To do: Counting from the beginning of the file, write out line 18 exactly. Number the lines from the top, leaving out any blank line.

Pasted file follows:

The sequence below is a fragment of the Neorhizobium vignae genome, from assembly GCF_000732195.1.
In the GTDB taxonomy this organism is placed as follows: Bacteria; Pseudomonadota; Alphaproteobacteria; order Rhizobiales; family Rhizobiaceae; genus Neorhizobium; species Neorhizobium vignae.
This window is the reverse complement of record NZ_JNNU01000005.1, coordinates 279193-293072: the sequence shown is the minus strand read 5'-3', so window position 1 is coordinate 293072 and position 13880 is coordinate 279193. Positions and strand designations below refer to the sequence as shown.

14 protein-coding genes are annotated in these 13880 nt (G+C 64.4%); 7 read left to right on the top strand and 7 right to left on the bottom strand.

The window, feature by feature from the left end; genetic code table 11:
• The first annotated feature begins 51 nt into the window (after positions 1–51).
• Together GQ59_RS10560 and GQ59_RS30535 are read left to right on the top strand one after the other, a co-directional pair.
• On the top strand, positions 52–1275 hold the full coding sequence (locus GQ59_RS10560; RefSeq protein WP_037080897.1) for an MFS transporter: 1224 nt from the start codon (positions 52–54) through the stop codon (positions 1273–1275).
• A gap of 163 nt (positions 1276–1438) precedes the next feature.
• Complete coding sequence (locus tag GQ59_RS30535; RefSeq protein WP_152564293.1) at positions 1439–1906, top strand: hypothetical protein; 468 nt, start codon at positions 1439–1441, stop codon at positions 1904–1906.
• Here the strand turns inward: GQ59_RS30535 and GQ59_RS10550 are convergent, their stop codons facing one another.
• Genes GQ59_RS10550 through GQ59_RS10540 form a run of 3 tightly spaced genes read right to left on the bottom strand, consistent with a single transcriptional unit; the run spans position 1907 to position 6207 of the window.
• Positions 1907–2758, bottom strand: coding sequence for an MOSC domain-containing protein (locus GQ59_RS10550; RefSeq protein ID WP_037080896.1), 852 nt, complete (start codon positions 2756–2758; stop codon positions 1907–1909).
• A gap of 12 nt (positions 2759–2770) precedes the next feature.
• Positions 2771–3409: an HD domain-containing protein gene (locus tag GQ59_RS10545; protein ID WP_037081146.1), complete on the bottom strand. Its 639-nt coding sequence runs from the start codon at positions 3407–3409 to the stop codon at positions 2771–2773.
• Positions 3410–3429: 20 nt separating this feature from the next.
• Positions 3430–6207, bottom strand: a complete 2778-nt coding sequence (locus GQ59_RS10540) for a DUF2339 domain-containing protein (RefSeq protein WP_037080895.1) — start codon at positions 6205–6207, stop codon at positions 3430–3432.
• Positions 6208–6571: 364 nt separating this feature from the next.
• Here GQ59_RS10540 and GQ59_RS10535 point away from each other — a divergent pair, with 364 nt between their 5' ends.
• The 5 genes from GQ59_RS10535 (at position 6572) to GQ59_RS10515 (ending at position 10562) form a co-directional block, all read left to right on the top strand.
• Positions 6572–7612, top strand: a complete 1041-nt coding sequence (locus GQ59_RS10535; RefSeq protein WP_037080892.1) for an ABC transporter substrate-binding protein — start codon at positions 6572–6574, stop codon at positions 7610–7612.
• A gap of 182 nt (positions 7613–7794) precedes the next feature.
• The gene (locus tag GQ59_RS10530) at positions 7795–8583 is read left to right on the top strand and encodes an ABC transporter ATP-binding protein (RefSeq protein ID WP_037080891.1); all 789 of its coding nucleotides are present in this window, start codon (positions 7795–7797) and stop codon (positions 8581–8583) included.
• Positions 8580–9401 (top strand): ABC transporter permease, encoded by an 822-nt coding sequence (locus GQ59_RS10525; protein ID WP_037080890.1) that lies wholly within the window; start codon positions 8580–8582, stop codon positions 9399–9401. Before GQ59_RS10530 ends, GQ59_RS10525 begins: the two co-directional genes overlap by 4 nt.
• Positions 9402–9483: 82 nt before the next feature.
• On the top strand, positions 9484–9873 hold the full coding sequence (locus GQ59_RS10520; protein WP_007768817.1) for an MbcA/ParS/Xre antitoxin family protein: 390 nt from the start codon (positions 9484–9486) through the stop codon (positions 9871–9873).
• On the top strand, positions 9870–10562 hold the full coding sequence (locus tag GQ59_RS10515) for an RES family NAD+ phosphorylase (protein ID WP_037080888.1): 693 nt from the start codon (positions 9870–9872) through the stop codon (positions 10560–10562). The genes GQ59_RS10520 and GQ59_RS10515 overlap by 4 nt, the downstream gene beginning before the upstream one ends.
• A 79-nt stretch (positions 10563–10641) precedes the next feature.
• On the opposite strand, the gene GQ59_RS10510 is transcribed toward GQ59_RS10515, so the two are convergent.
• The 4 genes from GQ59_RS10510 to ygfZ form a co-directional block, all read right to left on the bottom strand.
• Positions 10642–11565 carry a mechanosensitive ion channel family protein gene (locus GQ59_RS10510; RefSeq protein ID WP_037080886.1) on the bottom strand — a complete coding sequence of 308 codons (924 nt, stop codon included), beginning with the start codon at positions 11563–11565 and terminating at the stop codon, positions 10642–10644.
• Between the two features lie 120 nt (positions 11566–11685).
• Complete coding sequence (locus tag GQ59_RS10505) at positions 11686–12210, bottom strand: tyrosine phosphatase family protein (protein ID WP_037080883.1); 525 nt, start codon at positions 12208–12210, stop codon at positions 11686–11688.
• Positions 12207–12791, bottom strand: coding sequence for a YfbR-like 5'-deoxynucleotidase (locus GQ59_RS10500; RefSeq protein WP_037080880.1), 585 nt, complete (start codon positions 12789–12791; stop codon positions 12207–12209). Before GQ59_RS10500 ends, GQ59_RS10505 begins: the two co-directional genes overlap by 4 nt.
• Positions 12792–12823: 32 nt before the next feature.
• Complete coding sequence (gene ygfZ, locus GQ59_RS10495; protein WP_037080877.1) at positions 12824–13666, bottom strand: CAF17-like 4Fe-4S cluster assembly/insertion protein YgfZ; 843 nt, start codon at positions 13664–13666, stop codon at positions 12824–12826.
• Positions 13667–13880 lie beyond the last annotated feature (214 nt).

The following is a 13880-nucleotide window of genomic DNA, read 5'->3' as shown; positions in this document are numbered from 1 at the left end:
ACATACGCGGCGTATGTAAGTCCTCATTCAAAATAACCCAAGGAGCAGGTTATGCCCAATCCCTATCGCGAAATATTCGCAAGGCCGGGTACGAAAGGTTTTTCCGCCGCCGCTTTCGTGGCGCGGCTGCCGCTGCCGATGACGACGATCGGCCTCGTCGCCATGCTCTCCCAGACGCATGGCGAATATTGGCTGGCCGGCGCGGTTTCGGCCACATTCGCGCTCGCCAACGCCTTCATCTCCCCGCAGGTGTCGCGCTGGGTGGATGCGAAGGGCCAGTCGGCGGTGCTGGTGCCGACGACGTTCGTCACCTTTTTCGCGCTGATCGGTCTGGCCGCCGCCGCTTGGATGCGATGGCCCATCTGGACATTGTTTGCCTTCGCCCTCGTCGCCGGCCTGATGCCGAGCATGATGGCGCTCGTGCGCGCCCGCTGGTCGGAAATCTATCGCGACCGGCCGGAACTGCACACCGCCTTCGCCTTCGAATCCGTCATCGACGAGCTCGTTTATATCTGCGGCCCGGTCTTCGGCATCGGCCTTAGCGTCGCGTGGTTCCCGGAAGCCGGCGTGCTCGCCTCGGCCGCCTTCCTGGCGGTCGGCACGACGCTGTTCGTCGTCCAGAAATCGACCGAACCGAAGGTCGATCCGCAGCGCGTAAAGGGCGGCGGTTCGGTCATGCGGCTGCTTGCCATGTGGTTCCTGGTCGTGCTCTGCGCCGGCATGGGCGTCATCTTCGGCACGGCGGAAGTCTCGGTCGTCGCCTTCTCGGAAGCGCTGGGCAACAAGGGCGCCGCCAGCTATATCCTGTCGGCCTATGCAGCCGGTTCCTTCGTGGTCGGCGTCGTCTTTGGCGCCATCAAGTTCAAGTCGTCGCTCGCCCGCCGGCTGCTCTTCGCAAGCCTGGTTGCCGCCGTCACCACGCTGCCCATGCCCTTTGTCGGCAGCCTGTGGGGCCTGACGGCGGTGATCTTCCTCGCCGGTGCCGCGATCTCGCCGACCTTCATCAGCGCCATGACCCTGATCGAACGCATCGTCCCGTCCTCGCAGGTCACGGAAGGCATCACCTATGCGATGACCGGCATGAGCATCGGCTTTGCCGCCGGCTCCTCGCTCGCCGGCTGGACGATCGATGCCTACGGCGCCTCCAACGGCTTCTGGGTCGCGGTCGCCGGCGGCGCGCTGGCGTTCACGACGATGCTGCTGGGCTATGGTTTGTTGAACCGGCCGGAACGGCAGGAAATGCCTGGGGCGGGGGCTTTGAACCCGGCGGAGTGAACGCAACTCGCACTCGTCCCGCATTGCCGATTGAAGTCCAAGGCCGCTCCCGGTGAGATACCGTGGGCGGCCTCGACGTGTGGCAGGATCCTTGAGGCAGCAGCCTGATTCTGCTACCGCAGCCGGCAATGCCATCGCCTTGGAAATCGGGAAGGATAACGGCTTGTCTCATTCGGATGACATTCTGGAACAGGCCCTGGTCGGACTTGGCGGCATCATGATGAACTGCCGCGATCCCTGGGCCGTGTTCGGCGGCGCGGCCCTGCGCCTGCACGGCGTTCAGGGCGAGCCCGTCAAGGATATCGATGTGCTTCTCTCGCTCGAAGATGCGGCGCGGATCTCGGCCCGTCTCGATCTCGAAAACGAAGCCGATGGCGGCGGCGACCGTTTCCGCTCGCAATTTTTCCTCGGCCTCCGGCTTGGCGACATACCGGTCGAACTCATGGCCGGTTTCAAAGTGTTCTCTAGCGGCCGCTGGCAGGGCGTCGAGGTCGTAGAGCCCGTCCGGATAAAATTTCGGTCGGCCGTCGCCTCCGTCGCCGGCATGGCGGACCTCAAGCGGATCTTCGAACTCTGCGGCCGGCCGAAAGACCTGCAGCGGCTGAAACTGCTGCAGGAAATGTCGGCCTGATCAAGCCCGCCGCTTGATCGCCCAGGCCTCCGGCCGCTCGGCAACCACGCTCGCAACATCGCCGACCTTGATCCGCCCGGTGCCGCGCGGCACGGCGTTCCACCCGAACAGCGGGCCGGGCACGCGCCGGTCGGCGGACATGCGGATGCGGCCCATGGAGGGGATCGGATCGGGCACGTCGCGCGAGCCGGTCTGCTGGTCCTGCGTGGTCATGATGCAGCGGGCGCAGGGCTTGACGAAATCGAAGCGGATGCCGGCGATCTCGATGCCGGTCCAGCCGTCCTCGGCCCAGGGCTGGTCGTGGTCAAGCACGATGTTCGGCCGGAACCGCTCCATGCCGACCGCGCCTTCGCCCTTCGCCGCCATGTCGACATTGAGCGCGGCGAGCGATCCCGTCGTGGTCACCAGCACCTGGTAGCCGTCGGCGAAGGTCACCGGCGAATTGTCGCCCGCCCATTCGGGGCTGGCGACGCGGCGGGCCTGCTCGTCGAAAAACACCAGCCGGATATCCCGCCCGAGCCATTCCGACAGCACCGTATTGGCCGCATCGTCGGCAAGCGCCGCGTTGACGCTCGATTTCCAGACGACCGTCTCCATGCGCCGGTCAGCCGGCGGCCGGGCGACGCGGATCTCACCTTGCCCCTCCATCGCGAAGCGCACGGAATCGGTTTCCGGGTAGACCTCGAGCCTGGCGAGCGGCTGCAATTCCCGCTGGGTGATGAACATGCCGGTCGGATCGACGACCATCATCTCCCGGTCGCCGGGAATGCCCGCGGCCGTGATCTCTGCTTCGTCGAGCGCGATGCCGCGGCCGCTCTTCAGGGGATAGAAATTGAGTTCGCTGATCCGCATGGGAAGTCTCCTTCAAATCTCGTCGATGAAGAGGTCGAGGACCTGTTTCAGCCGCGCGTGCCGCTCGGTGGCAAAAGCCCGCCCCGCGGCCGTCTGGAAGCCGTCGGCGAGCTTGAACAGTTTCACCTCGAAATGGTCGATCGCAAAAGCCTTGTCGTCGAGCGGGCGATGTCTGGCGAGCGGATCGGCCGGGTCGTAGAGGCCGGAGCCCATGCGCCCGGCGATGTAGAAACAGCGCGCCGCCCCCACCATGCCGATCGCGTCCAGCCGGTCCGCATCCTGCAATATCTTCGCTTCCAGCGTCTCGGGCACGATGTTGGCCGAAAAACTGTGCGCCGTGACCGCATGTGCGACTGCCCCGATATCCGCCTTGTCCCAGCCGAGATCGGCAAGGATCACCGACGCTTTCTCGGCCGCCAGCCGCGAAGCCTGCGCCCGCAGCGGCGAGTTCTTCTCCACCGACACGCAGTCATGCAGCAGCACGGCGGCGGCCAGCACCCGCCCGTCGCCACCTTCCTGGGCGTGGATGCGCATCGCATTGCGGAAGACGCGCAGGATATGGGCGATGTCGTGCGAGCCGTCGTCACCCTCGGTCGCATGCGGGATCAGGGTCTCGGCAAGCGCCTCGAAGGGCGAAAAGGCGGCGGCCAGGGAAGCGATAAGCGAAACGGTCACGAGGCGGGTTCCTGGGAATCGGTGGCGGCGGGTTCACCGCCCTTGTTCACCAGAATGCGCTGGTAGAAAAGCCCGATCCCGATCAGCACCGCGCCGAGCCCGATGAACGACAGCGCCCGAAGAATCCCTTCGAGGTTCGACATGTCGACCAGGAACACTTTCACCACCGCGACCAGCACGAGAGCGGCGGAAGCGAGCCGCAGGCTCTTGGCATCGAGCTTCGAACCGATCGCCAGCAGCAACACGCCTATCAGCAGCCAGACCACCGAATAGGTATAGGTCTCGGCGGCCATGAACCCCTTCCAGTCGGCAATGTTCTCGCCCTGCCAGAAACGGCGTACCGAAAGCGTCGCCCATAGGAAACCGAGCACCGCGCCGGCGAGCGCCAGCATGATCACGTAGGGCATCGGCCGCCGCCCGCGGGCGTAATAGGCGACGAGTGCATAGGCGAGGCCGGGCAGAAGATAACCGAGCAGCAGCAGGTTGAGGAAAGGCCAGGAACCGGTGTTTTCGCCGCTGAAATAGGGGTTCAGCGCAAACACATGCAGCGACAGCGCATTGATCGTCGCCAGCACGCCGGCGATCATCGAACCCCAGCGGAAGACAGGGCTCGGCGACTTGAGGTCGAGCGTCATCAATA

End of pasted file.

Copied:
• Positions 6208–6571: 364 nt separating this feature from the next.